Before reading the studies below, it may be useful for you to scan my (in-progress) “glossary of terms” found in the behavioral and mind sciences. (There are additional background materials on cognitive science and the psychology of music in “Optional Background Reading” below.) In my glossary, take a quick look at the entries on “t-test,” “Pearson coefficient” and “p-value”—they’ll help you understand how the strength of correlational data is assessed. If you find terms in these articles you don’t understand, that you’d like help with, please let me know.


Due April 4:

1. Panksepp, J. (1995). The Emotional Sources of “Chills” Induced by Music. Music Perception 13/2, 171-207.

2. Please participate in Deutsch’s empirical study online, without reading the materials due April 11.


Due April 11:

1. read at least the first two pages, and pp 132-135, of my review of Deutsch’s work, then

2. Deutsch, Diana (1991). The tritone paradox: An influence of language on music perceptionMusic Perception8.4: 335-47. 

[ Optional: Bruno Repp’s Reply, and Deutsch’s rebuttal, are included in the link above. ]

3. Project: Describe (to the group) a “first draft” of an experimental design, in which an independent variable and dependent variable are potentially related, and what confounding variables might make that relationship difficult to learn.


One other provocation:

Dewey, John. (1934). “The Live Creature.” Chapter 1 of Art as Experience. New York: Perigree.


Optional Background reading:

Pfordresherer, Peter et al. “The Scope of the Psychology of Music,” in Siu-Lan Tan, Peter Pfordresher, and Rom Harré, eds. The Psychology of Music: from Sound to Significance. Hove & New York: Psychology Press (Taylor & Francis), 2010.

Reed, Steven K. “The Information Processing Approach,” in Cognition [Fifth Edition]. Belmont: Wadsworth/Thomson Learning, 1999.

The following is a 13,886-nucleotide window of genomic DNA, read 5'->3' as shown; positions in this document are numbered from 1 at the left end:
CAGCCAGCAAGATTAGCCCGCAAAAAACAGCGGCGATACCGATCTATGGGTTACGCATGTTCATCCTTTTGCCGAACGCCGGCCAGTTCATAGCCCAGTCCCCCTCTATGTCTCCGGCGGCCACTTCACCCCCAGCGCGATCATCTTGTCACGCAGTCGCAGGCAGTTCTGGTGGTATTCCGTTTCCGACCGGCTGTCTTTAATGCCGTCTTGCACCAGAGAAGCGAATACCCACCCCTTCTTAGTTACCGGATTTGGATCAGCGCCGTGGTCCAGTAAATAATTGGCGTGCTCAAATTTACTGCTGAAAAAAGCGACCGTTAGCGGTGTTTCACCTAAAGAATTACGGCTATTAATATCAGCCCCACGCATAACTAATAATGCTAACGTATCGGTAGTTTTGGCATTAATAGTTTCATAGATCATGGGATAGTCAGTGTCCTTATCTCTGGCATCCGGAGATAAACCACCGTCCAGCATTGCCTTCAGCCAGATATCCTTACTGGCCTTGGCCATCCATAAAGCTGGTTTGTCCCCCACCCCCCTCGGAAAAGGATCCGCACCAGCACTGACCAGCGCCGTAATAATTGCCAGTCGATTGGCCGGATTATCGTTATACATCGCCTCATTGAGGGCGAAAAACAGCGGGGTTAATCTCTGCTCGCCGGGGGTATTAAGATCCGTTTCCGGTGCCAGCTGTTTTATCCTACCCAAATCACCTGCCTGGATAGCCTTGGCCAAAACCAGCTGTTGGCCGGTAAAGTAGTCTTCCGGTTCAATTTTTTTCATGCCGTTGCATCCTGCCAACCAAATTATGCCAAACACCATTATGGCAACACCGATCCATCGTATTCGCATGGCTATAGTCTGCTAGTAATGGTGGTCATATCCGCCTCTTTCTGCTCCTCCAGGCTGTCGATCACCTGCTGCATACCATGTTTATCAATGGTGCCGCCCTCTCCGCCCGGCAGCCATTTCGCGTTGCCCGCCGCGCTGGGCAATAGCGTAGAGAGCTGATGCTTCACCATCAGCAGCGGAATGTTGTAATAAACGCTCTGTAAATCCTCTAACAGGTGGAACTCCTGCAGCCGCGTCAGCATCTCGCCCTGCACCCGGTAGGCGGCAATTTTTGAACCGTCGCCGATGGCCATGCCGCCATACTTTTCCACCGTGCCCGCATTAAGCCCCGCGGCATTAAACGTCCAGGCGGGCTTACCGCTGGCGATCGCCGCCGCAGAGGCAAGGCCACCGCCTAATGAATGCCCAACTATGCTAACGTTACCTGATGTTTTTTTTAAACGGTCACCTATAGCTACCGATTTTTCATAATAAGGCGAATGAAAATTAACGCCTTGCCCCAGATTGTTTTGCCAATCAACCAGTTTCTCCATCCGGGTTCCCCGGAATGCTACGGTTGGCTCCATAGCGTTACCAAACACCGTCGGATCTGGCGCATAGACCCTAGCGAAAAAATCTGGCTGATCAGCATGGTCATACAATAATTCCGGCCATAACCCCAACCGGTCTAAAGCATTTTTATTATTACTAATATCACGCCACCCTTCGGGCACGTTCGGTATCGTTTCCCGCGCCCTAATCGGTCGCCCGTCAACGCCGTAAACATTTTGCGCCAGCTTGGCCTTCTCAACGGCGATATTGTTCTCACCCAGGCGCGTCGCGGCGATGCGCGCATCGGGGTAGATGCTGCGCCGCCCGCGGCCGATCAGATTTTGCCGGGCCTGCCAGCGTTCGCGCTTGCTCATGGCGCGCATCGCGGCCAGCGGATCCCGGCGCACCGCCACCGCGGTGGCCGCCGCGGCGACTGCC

Born, Georgina. “Music Research and Psychoacoustics,” in Jonathan Sterne, ed., The Sound Studies Reader. London & New York: Routledge, 2012.

II. Evolution, Ecology, and the Beat

—> Trouble with JSTOR via UCSC’s off-campus login? You can also read the full-texts online via a free account.

All (April 18th):
Huron, D. (2003). “Is music and evolutionary adaptation?” In I. Peretz & R. J. Zatorre (Eds.), The cognitive neuroscience of music. New York: Oxford University Press. 57-75.
Justus, T., & Hutsler, J. J. 2005. Fundamental issues in the evolutionary psychology of music: Assessing innateness and domain-specificity. Music Perception, 23: 1–27. 



Patel, A. (2006). Musical rhythm, linguistic rhythm, and human evolution. Music Perception, 24: 99-104.

Hauser, M. D. (2009, July). The possibility of impossible cultures. Nature, 460 (7252): 190-196.

Trainor, L.J. (2006). Innateness, learning, and the difficulty of determining whether music is an evoluationary adaptation: A commentary on Justus & Hustler (2005) and McDermott & Hauser (2005). Music Perception, 24: 105-110.

Bispham, John (2006). Rhythm in music: What is it? Who has it? And why? Music Perception 24/2:135-142.

Graham, Roger (2006). Music as Socio-Emotional Confluence: a Comment on Bispham. Music Perception 24/2: 169-170.

Elena Selezneva, Susann Deike, Stanislava Knyazeva, Henning Scheich, André Brechmann, and Michael Brosch (2013). Rhythm sensitivity in macaque monkeys. Frontiers in Systems Neuroscience 7/49. <http://www.ncbi.nlm.nih.gov/pmc/articles/PMC3764333/>